Older workers whose physical abilities do not meet the demands of their jobs are at high risk of occupational injury, according to a new study from the University of Washington School of Public Health.
[Photo: Dr. Laura Fraade-Blanar]
As the population of older workers in the United States continues to grow – with more older adults employed than at any other time since the turn of the century – researchers suggest employers take steps to protect the aging workforce.
“Older workers generally have a lower incidence of injury compared to young and middle-aged workers, but when they do get injured, older workers sustain costlier injuries, require more time off and are less likely to ever return to work,” said Dr. Laura Fraade-Blanar, lead author who conducted the study as part of her doctoral dissertation for the School’s Department of Health Services. “Changes in physical health contribute to this burden profile. We theorized that a mismatch or imbalance between the worker’s physical abilities and job demands, specifically if the job has demands that the worker cannot physically meet, could adversely influence health outcomes beyond job demand alone.”
For example, if your job includes moving heavy boxes, a task that requires physical strength, a worker with low physical strength would be at higher risk of occupational injury compared to an individual with high physical strength, Dr. Fraade-Blanar added.
Dr. Fraade-Blanar and the research team analyzed survey data from more than 5,500 Americans aged 50 or older from the Health and Retirement Study (HRS) during the years 2010, 2012 and 2014. The HRS survey gathers data on health, employment and demographics from participants every two years.
Participants rated their job’s demands within three domains: physical effort; stooping, kneeling and crouching; and lifting. Researchers used these reports to measure subjective job demand and generated objective job demand through the Occupational Information Network, or O*NET, an online database detailing 277 occupational attributes of 974 jobs. The U.S. Department of Labor/Employment and Training Administration sponsor the database.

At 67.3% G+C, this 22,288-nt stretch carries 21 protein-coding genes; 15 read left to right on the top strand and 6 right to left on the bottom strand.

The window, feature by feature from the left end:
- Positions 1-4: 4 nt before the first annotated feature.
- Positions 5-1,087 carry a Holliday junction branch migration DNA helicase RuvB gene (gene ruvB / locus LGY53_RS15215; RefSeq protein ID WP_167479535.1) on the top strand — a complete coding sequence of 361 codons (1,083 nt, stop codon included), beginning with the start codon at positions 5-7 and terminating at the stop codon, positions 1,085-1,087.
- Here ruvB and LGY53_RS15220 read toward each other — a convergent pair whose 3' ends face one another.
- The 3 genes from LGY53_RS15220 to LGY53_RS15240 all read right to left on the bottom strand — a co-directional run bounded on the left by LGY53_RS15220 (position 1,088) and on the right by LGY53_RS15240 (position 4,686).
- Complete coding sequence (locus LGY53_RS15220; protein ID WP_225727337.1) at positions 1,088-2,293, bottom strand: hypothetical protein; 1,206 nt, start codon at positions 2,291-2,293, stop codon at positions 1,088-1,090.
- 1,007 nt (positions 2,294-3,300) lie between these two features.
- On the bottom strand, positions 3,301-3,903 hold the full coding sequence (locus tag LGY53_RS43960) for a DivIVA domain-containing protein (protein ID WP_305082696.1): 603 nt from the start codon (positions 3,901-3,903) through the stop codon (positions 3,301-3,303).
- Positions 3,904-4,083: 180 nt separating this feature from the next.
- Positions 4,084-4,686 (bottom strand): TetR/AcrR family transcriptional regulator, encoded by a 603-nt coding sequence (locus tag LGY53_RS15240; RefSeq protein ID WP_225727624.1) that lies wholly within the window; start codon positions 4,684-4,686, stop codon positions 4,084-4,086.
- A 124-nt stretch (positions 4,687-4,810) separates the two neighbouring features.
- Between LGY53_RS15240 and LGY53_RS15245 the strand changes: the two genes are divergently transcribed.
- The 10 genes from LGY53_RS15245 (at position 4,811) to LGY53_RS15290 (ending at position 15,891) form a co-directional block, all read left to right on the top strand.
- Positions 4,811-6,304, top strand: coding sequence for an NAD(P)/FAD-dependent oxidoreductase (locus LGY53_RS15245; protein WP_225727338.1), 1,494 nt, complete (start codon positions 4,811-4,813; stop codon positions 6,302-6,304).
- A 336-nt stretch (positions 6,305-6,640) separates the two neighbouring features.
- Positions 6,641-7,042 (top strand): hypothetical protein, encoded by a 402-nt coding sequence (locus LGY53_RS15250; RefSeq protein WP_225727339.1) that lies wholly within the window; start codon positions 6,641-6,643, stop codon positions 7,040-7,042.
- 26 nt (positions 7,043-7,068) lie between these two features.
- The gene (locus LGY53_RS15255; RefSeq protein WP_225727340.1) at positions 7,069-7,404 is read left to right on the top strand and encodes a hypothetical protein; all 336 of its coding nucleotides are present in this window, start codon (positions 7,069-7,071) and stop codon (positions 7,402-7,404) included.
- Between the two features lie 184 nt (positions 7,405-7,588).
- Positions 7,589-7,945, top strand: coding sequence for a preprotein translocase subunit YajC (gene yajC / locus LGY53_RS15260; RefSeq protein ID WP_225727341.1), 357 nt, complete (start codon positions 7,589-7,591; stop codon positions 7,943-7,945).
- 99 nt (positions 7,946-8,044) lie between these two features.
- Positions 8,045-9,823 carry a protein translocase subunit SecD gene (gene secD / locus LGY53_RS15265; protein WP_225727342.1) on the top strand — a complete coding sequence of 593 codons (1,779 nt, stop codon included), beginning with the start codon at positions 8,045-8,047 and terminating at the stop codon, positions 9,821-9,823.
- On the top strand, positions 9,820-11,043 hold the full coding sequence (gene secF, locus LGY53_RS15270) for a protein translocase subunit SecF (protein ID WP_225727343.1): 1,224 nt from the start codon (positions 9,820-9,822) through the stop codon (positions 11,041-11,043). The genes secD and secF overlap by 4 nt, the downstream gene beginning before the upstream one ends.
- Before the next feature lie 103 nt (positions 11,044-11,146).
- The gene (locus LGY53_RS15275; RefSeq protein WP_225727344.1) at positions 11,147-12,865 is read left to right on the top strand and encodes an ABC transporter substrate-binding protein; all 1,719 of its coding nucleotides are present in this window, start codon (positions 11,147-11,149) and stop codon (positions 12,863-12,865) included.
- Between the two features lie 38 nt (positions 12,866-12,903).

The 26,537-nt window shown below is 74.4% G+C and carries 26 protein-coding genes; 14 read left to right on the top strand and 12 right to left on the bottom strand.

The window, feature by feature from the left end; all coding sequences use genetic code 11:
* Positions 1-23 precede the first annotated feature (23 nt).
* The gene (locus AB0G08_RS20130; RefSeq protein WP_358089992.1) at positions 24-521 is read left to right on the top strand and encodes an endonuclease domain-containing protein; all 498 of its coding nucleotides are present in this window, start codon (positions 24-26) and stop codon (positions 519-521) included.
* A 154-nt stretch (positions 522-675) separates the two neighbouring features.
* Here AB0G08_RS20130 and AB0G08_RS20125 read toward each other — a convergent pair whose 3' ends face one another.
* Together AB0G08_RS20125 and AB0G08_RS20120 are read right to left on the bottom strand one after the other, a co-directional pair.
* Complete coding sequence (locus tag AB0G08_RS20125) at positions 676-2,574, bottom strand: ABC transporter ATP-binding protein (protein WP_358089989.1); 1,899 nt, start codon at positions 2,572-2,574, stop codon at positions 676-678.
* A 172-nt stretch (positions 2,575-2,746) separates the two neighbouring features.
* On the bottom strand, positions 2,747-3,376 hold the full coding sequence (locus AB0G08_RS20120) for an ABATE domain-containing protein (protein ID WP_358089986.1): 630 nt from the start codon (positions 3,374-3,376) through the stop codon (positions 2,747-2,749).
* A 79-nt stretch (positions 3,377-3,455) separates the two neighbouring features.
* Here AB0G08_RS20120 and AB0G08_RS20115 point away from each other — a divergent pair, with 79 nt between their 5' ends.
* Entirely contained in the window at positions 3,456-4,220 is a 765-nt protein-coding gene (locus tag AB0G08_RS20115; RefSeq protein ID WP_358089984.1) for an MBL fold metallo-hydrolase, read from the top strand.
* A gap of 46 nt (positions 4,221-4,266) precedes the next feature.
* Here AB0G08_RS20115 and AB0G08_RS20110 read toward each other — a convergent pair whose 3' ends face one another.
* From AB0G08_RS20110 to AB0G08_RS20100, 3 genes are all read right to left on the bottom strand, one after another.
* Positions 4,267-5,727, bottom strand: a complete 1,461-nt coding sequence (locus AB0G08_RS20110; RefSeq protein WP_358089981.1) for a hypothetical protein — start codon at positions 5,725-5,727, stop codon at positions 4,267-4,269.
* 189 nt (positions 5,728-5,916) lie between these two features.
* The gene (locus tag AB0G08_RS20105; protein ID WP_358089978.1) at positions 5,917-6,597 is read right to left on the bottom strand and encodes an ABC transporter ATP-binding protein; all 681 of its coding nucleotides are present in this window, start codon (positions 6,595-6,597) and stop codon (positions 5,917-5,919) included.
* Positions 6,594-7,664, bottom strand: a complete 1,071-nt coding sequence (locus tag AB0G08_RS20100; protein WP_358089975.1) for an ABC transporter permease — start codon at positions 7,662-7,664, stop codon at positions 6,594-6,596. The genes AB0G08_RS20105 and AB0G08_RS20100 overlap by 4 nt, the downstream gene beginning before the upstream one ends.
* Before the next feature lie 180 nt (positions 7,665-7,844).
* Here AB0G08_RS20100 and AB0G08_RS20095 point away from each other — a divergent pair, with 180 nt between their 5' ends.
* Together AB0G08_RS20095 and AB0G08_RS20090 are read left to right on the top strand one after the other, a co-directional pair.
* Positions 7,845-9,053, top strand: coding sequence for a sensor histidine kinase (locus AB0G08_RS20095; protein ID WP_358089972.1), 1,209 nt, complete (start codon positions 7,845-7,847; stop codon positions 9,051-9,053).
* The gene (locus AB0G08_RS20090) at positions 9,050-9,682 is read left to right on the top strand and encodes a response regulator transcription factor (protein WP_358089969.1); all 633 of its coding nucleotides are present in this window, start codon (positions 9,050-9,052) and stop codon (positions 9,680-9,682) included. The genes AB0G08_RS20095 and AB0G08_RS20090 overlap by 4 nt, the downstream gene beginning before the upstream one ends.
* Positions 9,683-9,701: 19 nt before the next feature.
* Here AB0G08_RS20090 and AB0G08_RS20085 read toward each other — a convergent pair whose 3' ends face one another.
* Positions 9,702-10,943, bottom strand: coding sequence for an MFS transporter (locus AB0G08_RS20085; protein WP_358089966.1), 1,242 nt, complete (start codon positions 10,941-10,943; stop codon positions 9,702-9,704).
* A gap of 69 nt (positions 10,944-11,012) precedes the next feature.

The findings, published February 2017 in the Journal of Occupational and Environmental Medicine, showed that occupational injuries were more common among those who reported low physical ability compared with those who reported high physical ability.
“Results suggested that it was intensity of an action and how critical the action was to the job, rather than frequency of an action, that drove risk of occupational injury,” Dr. Fraade-Blanar said. “What’s more, among those with jobs considered to be highly demanding, individuals with low physical ability were at injury risk above and beyond those with high physical ability.”
Researchers suggest that employers adjust job demands by increasing mechanization, ergonomic adjustment or other functional modifications. They also suggest improving physical health through workplace health promotion programs. Such initiatives could benefit workers of all ages, the study noted.
“Preventing occupational injuries may help to keep workers healthier and active in the workforce, decrease job stress and turnover intent, and increase job satisfaction,” Dr. Fraade-Blanar said. “Research is ongoing to assess determinants of injury among older adults and ameliorating factors in order to increase our ability to retain and protect these workers in the workforce.”
Dr. Fraade-Blanar collaborated with several researchers from the UW School of Public Health, including Dr. Jeanne Sears, Dr. Kwun Chuen “Gary” Chan, Dr. Paul Crane and Dr. Beth Ebel. Dr. Hilaire Thompson also took part in the study.